Day: 2 September 2021
Sunetra Gupta, Professor of Theoretical Epidemiology at the University of Oxford and a founding member of the Great Barrington Declaration, says there is no case for a full roll-out of Covid vaccine ‘booster’ doses. Writing in the Telegraph, she suggests that while it is “reasonable” to offer the extremely vulnerable a booster jab, “it can be to no-one else’s individual gain to submit to a third jab, having already reduced the risk of severe disease (which was very small in the first place for most) by receiving two inoculations.”
For there to be the collective benefit of herd immunity, the booster would have to provide life-long protection against infection – unless we are willing to accept repeated mass vaccination into the foreseeable future. Aside from being a colossal diversion of limited resources, that would open the door to a permanent state of lockdown as we lurch from one booster campaign to the next.
All of these speculations and ethical entanglements can be avoided by acknowledging that the vaccines have already brought focused protection to those who needed it in the U.K. and that now the best course of action is to rely on natural immunity to maintain and consolidate a normal state of living with this virus. These booster shots should be going into the arms of the many vulnerable people around the world who have yet to receive a single dose. It is shameful that we have not done this instead of pushing vaccines onto those who were in no need of them in the vain hope of preventing the spread of the virus in more affluent countries.
It is also deplorable that it is being argued that we should vaccinate the rest of the world in order to prevent them from remaining a breeding ground for new variants. It is unlikely that a mutant will arise which evades immunity against severe disease conferred either by vaccination or natural infection. It may be better able to cause reinfections which will then allow it to displace the prevailing variant, just as the delta variant has taken over in many places.
However, these ‘take-overs’ do not imply that the incoming variants are hugely more transmissible. It is crucial that we learn to accept that new variants may outcompete established variants but that these will not increase the burden of disease in a population where the vulnerable have been vaccinated or experienced natural infection prior to becoming vulnerable.
In the unlikely event of the evolution of a variant which resists immunity to severe disease, we will have to develop new vaccines tailored to such variants rather than relying upon boosting pre-existing immunity. It is reassuring that the technology is there to do this on a short timescale, as the success of the current vaccines has shown.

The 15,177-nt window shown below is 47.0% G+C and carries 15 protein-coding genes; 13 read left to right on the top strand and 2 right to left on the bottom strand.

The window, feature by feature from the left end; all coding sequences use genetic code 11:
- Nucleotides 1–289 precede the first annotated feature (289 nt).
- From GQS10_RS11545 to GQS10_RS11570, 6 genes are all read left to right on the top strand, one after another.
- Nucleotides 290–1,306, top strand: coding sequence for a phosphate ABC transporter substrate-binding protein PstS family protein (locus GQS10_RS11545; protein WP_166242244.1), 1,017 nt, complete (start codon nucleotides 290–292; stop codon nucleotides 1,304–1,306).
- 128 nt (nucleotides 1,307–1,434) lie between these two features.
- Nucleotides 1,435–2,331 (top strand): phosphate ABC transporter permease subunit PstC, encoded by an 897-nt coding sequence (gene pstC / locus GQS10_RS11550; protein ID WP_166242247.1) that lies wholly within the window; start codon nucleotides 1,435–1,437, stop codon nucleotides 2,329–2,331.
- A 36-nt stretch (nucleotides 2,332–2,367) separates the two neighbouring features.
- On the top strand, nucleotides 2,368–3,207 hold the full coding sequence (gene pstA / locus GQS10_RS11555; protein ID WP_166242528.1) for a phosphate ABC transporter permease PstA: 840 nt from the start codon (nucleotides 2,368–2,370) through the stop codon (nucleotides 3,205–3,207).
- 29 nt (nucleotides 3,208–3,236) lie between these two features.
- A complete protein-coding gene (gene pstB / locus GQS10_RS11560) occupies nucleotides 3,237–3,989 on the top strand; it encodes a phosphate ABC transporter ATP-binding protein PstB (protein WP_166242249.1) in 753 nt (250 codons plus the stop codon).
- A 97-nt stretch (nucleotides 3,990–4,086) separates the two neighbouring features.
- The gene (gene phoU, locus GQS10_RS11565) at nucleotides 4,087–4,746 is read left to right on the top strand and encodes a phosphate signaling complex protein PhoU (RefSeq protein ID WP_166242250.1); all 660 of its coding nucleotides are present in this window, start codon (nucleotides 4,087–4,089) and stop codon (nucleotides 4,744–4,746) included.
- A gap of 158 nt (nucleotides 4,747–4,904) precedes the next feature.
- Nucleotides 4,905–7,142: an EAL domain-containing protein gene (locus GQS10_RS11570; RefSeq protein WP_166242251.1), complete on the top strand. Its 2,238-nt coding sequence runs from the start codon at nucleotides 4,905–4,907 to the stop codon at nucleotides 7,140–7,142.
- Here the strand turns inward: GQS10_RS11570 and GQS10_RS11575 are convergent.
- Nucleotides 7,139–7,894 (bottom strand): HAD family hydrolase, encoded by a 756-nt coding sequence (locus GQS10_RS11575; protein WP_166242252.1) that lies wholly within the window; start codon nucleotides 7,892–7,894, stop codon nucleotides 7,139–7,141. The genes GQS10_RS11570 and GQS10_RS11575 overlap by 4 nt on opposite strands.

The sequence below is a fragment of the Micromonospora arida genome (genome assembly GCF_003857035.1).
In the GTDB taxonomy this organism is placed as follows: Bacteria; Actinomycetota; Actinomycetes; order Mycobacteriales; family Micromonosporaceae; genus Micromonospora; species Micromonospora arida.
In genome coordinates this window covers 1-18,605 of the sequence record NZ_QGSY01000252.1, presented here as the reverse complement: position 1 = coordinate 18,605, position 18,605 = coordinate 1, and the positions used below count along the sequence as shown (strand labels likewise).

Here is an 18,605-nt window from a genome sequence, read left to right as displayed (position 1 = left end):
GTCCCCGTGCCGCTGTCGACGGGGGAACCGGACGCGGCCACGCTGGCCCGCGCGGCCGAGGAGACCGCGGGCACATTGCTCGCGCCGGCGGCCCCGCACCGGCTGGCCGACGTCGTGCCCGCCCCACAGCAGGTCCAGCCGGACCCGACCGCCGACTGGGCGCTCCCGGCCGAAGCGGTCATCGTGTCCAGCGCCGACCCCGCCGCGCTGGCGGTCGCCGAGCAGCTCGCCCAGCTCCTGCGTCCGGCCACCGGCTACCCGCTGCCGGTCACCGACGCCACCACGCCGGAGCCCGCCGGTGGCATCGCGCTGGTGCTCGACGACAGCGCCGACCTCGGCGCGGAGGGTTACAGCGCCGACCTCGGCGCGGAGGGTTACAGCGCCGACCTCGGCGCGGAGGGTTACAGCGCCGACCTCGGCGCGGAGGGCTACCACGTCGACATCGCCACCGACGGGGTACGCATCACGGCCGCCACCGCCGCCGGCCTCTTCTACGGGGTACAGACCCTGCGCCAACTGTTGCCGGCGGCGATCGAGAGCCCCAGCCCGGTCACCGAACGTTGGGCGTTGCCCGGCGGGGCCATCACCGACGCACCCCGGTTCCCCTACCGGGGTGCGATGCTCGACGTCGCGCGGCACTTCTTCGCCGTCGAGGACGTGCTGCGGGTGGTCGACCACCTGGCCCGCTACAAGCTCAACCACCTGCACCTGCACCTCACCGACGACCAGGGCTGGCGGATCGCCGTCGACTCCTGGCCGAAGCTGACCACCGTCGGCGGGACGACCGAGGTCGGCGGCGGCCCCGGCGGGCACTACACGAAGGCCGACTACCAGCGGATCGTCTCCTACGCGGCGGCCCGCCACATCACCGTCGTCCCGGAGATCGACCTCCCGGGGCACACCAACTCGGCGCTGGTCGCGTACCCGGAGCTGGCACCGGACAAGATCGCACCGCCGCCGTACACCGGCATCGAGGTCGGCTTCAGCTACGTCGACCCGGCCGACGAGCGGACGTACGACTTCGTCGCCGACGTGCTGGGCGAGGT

Worth reading in full.
Nicola Sturgeon faces criticism from opposition parties and business leaders on her plans to force ‘large venues’ to check vaccine passports. The Scottish Liberal Democrat leader says his party is “fundamentally opposed” to vaccine passports and the Chair of the Night Time Industries Association Scotland says the plans are “completely incoherent”. But will this be enough? Guardian has more.
John Swinney, Deputy First Minister, had previously described passports as “the wrong way to go”, while the Scottish Greens – who last week entered a power-sharing agreement with the Scottish Government – described them as “discriminatory”.
Douglas Ross, leader of the Scottish Conservatives, told the Holyrood chamber at First Minister’s Questions on Thursday that the proposal represented “shambolic, last-minute, kneejerk decision-making” and suggested that tensions were already emerging between the SNP and the Scottish Greens.
Sturgeon replied that she believed businesses were showing “understanding and pragmatism… in recognition of the severity of the situation we face”.
But Neil Doncaster, Chief Executive of the Scottish Professional Football League, earlier issued a warning that the plans would have “significant unintended consequences” for clubs, with the proposals for events of more than 10,000 people affecting Scotland games and some Scottish Premiership matches.
He told BBC Sport Scotland: “It’s not clear what IT infrastructure will be in place, what timescales clubs will be asked to work to, or what can be done for those without smartphones.
“And it’s not clear if it’s going to cut across terms and conditions of seasons tickets already bought by people across the land.”
Although Sturgeon said on Wednesday that she hoped not to extend the measure to other venues, the Managing Director of the Scottish Licensed Trade Association, Colin Wilkinson, described it as a “threat hanging over the whole of the hospitality industry”.